Years ago Ashique had a boys trip to the Isle of Arran, Scotland with two of his friends. So many years later, they still can’t stop talking about the beauty and wilderness in this place. Camping on the beach with seals outside your tent, deer around the corner, eating fresh lobster on the grill, being the only people around, hiking the mountain trails and coastal paths…not to mention – and I won’t talk about that – the crazy adventures with fellow drunken scottish campers at night!
So what makes this place so special?
They chose to go here as Arran was in the top 10 Best campsites posted in the Guardian. A few facts from their travel experiences, if you are ever considering a holday here.
Where is Arran?
Isle of Arran is the largest island in the Firth of Clyde, Scotland. With an area of 432 square kilometres it is the seventh largest Scottish island. It has many villages scattered around the shoreline. Brodick (Old Norse: “broad bay”) has the ferry terminal and many modes of accommodations, restaurants and shops.
How do you get to Arran?
You can get here by car, train and ferry. Arran is situation on the west coast of Scotland, just south of Glasgow. You can take fly or take train to Glasgow and then local train to all of the major towns in Ayrshirethen. Caledonian MacBrayne run regular ferry crossings between Ardrossan and Clanaig to Brodickon Arran. The boys took the ferry which takes 55 minutes, enough time to relax, unwind and enjoy the views.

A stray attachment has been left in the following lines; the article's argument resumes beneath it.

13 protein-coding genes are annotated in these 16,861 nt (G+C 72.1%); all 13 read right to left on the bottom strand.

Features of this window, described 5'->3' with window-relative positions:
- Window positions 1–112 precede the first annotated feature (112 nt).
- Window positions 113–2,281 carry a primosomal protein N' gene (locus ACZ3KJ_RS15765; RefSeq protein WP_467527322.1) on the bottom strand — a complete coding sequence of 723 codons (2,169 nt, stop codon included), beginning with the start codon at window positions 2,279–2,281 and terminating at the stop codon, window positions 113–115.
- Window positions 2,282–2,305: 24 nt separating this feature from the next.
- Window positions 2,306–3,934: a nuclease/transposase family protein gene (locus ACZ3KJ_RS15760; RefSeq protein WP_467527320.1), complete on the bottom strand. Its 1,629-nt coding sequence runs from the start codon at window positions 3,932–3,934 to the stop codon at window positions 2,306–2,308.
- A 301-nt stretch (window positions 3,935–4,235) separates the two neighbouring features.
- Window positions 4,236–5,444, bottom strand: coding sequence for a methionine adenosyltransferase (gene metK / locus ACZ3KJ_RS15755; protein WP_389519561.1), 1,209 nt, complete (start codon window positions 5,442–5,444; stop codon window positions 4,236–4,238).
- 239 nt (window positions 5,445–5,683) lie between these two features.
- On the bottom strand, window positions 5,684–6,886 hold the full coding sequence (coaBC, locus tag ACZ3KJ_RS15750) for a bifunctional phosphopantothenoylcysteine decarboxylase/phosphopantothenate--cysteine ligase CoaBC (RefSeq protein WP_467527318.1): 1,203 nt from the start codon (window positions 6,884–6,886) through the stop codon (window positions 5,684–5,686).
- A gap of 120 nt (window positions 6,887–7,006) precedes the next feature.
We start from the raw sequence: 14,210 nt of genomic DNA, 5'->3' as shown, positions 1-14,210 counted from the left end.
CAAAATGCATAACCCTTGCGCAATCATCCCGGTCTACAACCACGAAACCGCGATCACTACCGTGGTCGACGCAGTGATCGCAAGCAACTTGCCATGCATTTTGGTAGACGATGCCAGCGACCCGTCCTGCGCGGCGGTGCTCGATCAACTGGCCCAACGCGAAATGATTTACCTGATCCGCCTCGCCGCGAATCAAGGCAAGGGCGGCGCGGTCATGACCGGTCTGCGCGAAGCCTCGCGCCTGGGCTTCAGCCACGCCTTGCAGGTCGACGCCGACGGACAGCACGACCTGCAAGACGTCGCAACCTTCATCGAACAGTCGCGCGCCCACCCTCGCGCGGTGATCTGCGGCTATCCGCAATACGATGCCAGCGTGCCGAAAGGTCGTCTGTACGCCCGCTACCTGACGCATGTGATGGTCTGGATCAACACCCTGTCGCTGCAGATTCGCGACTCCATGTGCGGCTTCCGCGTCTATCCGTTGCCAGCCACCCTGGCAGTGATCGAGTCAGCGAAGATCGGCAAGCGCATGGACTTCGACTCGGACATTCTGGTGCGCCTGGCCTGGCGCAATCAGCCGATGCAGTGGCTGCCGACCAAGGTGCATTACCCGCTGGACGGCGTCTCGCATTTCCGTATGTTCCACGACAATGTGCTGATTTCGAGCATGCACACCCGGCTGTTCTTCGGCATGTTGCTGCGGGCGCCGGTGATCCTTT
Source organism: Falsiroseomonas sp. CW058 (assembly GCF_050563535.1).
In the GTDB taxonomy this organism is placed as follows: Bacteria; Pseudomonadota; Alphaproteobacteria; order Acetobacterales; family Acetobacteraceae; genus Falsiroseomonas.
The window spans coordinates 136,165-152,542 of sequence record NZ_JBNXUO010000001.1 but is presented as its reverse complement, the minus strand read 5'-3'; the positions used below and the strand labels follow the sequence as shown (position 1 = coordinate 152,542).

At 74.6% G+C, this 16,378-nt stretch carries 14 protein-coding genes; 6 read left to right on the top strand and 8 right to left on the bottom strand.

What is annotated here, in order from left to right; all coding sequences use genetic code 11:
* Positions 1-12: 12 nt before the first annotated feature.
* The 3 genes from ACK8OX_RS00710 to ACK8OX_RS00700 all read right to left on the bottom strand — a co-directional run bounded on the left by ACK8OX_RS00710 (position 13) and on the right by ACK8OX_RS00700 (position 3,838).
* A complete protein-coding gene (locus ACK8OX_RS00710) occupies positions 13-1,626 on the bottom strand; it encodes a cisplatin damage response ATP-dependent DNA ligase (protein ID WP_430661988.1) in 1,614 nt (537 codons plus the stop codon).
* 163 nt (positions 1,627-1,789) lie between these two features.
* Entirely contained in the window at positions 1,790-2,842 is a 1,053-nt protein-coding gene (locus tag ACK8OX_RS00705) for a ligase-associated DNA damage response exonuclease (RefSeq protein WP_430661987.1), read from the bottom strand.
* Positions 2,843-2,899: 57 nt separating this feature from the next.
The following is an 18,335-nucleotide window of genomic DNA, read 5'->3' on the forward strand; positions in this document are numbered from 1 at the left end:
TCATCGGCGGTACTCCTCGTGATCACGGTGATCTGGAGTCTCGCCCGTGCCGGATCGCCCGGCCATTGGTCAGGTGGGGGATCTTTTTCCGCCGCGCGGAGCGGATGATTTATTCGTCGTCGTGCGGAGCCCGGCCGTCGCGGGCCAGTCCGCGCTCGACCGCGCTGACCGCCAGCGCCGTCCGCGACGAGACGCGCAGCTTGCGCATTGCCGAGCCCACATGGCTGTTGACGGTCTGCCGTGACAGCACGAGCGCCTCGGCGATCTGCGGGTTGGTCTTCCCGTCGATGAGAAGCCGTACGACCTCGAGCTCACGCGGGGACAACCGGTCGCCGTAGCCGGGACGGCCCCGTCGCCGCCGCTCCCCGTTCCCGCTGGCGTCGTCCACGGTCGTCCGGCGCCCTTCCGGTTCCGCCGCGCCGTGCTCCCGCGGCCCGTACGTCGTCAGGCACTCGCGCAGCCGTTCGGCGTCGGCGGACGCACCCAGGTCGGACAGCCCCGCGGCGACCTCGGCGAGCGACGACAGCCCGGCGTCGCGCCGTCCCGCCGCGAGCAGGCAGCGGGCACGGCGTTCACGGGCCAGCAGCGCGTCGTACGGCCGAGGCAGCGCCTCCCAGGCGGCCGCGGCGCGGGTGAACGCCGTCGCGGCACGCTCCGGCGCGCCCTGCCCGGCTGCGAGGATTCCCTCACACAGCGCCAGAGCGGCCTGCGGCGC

What can you expect to see and do there?
There are several beaches to choose from, each with it’s own unique character. Not sure which ones Ashique went to, he doesn’t remember either but for him it was just amazing seeing seals on the beach, deer nearby, plenty of birds, lovely rock formations and stunning seascape views.
Ashique mostly goes on about the lovely walks they did around the island. They climbed Goats Fell which is about 800m above sea level. The diversity of the landscape, glens, coastal walks and trails made it one of his favourite hiking adventures around UK.
According to Visit Arran the heritage here dates back as far as the Stone Age, perhaps as far as 7000BC, and evidence of this can still be seen around the island. The Heritage Museum at Rosaburn, Brodick offers an amazing insight into all of Arran’s fascinating history. There is also Brodick Castle, gardens and visitor Centre which is highly recommended.
Isle of Arran has a variety of unique rocks types and formations within a very small area. This makes it a fascinating destination for anyone interested in the earth sciences, whether they’re professionals or enthusiastic amateurs!
What makes this place so special?
The serene and wild environment, the natural beauty of this island, the unique geological formations and the abundance of wildlife all came together to make this a very special place for Ashique. I can only agree from seeing all the beautiful pictures here. We do like Scotland a lot, you can read about our road trip to Lochness from London with 11 month old Shahaar!
Posted as part of Weekly Photo Challenge: Serenity #SundayTraveler hosted by Pack Me Too Our World Tuesday, Nature’s Notes hosted by Rambling Woods and #Weekendwanderlust hosted by A Brit and a Southerner